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“You want to give back and pay it forward because somebody had to give so that we could be here,” said David Wallace ’82.

“It is important to me that those who can’t afford to go somewhere else—who have that capability to learn and grow—have that opportunity,” Diane Artist Wallace ’80 added.

A focus on students is at the heart of the Wallaces’ support of Berea College. Diane followed her older sister, Cynthia Artist, to Berea from their Alabama family farm.

“We both knew we were going to college, we just didn’t know where,” Diane said. “We needed some place we could afford. At home, we never went without food. We worked hard, but I could not have gone to another school.”

At Berea, Diane continued working hard, majoring in business administration. She then used her education in a successful career with the Social Security Administration.

Growing up locally, David said Berea was one of the last places he wanted to go.

Diane and David Wallace
Diane and David Wallace

“My parents were in support of me looking elsewhere, but deep down they likely were thinking, ‘Please choose Berea,’” he said. “I had wanted to go away; I’m glad I didn’t. By getting my degree from Berea, neither I nor my parents were saddled with debt. I am the first and only in my direct family to have a degree.”

David completed his bachelors’ degree in physical education in 1982 before pursuing his career directing YMCAs in Georgia and Kentucky.

Although they met while students at Berea, Diane and David reconnected and married years later, eventually moving back to Kentucky. Through the years they have financially supported their alma mater through the Berea Fund and in their estate plans through the Great Commitments Society. Most recently the Wallaces were the first to give in support of the Elvin Combs Practice Facility for baseball, golf, soccer, softball and tennis.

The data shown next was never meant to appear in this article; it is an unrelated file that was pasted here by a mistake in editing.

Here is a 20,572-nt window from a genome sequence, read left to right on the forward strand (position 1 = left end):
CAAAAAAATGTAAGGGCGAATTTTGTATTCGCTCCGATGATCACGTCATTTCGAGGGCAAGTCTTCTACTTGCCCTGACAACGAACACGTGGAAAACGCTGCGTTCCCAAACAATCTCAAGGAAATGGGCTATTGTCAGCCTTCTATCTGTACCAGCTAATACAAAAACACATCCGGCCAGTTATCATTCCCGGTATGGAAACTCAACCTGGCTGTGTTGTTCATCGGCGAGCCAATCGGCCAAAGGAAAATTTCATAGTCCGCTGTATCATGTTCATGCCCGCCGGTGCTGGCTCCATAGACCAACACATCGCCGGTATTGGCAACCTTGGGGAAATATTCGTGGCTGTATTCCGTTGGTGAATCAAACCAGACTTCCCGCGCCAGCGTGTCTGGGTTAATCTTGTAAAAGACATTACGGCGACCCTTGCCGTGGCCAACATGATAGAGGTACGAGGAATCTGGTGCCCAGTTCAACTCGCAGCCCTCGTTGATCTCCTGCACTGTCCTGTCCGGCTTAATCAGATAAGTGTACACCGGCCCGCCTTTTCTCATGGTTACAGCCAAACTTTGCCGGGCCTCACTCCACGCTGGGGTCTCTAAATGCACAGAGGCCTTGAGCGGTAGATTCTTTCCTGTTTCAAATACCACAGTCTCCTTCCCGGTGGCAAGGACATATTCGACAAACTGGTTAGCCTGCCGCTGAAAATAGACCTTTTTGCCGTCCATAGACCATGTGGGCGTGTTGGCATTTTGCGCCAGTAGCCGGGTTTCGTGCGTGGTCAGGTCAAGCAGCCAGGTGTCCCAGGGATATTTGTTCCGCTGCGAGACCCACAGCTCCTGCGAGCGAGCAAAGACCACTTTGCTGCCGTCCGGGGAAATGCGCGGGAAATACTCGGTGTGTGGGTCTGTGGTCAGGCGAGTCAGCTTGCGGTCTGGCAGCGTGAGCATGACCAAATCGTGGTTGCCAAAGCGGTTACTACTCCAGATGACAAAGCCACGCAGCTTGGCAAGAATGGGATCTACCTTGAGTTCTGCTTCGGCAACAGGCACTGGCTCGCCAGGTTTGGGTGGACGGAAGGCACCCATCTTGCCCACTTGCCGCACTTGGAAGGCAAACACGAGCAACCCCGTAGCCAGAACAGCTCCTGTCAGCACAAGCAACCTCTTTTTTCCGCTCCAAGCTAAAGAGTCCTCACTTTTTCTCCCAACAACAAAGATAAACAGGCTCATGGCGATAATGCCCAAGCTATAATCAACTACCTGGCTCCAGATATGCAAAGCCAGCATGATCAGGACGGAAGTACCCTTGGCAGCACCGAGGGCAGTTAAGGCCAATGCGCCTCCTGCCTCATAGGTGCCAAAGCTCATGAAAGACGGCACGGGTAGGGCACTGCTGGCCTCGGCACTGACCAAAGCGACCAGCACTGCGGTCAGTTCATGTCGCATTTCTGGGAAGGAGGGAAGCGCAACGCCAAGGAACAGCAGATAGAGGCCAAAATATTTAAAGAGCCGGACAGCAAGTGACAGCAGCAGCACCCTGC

“What we gained at Berea put us in a position to do what we’ve done,” David said of their philanthropic support of the College.

“Some folks don’t think facilities should be upgraded, being fine with the way things are, but I think we show students respect by giving them a quality science building or a quality place to live,” Diane added.

Living in Berea now allows the Wallaces to be more personally involved at the College, where Diane serves as a trustee, and they both volunteer frequently.

“When we moved back to Kentucky about five years ago, we started helping with move-in day,” Diane recalled. “Seeing the faces not only of the parents, but also the (first-year) students, is significant. That’s what it’s about—the students.

“What I see when I am on campus and interacting with students is that they are bright,” Diane continued. “They are deep. They think about things that I had never thought about.”

David admits he was a bit reluctant about move-in day at first.

“I owe my enthusiasm for this to Diane,” he said. “She helped me understand how important it is for somebody to be there and make students feel welcome. Truth be known, I enjoy doing that. It’s nice to get to the point where you can give back; that point in life where there’s a little bit of security and resources to help the College provide opportunities for other students like us.”


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